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A view frame the tail of the Cllearwood "Cascade" 14

Hollow Wooden Boards?

Why do we build hollow surf and sup boards? Certainly not because it’s a quick or inexpensive way to get on the water! So, why? Since the first time I experienced sailing our garage-built sailing dingy as a kid, there has been a kind of magic in the process of building “homemade” watercraft, then going out and using them for fun and adventure.  The passion for building things started with that garage-built sailing dingy and soon after I got out of the military as a young man, I could hardly think about anything but how to get my own sailboat.  At that time in my life the process was all about sailing off into the sunset in search of perfect waves, but when I assessed my finances I quickly concluded that I couldn’t just buy the boat I wanted and sail away. But I did have enough cash to start building a sailboat one piece at a time so the boat building adventure soon started.  I launched the boat two years later and sailed off in search of warm water and clean surf.  I loved that part of my life, but after a few years moved on to other adventures, always wondering if I would ever experience that sense of accomplishment that came with creating and using my own vessel.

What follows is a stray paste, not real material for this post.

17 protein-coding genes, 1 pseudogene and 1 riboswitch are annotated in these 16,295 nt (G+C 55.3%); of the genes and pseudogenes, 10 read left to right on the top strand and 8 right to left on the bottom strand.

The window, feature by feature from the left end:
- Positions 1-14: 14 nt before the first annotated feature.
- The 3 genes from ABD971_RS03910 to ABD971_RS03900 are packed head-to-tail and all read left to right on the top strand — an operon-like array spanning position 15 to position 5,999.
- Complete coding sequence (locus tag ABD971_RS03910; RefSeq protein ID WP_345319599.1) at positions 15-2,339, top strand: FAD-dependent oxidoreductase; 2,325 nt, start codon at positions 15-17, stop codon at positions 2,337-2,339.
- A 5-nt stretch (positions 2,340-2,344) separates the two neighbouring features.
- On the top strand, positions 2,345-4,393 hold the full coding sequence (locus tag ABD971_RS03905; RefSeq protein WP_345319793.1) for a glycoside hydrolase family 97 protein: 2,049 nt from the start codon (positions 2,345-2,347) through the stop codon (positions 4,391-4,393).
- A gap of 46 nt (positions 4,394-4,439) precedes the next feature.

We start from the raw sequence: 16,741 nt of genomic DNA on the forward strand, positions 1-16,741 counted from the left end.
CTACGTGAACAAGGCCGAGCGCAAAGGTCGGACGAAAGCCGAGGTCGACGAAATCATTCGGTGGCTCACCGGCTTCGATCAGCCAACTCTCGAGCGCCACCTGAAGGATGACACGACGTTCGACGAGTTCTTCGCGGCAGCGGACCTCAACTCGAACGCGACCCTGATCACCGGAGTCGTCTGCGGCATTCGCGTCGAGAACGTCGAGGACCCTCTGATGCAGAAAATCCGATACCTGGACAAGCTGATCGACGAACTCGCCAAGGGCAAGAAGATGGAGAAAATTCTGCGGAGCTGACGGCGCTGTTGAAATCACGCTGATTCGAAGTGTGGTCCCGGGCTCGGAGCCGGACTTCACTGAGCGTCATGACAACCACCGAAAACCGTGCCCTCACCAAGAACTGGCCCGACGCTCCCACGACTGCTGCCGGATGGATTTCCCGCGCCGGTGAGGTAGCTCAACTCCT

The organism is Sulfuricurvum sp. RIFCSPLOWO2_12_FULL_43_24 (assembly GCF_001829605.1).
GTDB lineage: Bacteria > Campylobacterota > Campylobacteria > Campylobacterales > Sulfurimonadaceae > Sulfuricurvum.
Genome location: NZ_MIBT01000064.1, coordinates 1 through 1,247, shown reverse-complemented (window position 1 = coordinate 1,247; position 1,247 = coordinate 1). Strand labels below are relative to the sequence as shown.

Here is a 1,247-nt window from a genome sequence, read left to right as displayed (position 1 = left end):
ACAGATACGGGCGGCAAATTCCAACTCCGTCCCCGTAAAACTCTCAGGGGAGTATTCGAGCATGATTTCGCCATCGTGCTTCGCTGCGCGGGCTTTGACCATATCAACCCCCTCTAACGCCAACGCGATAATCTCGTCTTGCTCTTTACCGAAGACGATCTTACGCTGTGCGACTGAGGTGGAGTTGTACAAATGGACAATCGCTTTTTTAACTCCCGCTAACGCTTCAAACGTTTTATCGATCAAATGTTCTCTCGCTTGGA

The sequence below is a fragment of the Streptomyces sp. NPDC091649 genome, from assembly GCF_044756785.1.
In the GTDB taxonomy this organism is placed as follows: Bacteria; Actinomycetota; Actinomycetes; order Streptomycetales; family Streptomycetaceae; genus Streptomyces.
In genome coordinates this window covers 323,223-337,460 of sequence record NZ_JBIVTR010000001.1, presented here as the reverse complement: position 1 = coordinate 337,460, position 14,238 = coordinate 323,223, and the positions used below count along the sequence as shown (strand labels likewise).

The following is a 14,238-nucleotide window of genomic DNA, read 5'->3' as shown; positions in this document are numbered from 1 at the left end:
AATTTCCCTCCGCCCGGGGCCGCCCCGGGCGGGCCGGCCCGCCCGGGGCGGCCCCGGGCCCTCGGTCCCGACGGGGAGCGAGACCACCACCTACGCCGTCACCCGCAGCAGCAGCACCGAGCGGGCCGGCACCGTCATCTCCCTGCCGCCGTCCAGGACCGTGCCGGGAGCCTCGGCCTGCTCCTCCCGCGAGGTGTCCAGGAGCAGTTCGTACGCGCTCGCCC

Randy Bogardus, Artist, Shaper and Woodworker

 

Years of riding surfboards, while also perfecting the craft of woodworking, led to a convergence of skills and interests when stand up paddle boarding came onto my horizon.  I always wondered if I was ever going to experience the satisfaction of creating and using my own watercraft again, but I didn’t want to build another large craft. Hollow wooden boards seemed to be the perfect size….and I definitely was hooked on paddling sup’s!  Off I have gone on this new adventure and I’m feeling that same sense of accomplishment and adventure that came when I built my own ocean going sailboat.

Building hollow boards has become much more than a business for me.  It’s a personal journey that rewards me with every stroke of the block plane, and the big payoff is that I get to paddle a beautiful, functional craft that I built with my own hands. I continue to meet a wonderful cross section of interesting and engaged people in the sport and the building process both and am fascinated by the wide variety folks that decide to embark on the hollow wood board path.  

If you decide to go down the hollow wood board path, be prepared to pay some “dues”.  There is much to be learned and huge rewards to be gained. You will be rewarded with a beautiful craft that you have built yourself and that you can enjoy for many years to come. Enjoy the adventure!